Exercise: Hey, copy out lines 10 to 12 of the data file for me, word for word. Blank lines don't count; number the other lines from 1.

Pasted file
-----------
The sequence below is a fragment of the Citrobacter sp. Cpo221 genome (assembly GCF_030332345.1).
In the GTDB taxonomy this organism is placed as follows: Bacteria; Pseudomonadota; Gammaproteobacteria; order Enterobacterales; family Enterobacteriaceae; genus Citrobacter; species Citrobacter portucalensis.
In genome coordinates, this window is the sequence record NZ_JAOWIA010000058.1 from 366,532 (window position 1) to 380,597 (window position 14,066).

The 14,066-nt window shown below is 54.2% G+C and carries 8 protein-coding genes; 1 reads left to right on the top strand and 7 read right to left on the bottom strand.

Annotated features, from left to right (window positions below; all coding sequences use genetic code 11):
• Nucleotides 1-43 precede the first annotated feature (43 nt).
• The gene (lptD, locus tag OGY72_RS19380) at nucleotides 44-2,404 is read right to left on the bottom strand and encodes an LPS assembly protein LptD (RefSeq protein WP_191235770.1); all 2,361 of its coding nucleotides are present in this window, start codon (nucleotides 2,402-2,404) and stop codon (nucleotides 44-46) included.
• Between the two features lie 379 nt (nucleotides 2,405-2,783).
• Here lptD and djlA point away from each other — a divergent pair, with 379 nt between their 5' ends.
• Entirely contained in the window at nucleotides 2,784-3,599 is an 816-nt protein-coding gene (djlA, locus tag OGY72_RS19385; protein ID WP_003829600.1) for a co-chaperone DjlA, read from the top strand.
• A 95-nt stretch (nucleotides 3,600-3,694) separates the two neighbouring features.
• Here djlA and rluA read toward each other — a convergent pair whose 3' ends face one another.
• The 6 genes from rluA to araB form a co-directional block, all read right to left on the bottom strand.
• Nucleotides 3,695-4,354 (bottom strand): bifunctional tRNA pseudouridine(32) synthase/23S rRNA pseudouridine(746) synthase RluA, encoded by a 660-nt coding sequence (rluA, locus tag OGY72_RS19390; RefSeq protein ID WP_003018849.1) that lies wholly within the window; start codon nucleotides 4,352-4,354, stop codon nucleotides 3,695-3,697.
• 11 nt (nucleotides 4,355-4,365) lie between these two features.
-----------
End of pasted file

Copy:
• Entirely contained in the window at nucleotides 2,784-3,599 is an 816-nt protein-coding gene (djlA, locus tag OGY72_RS19385; protein ID WP_003829600.1) for a co-chaperone DjlA, read from the top strand.
• A 95-nt stretch (nucleotides 3,600-3,694) separates the two neighbouring features.
• Here djlA and rluA read toward each other — a convergent pair whose 3' ends face one another.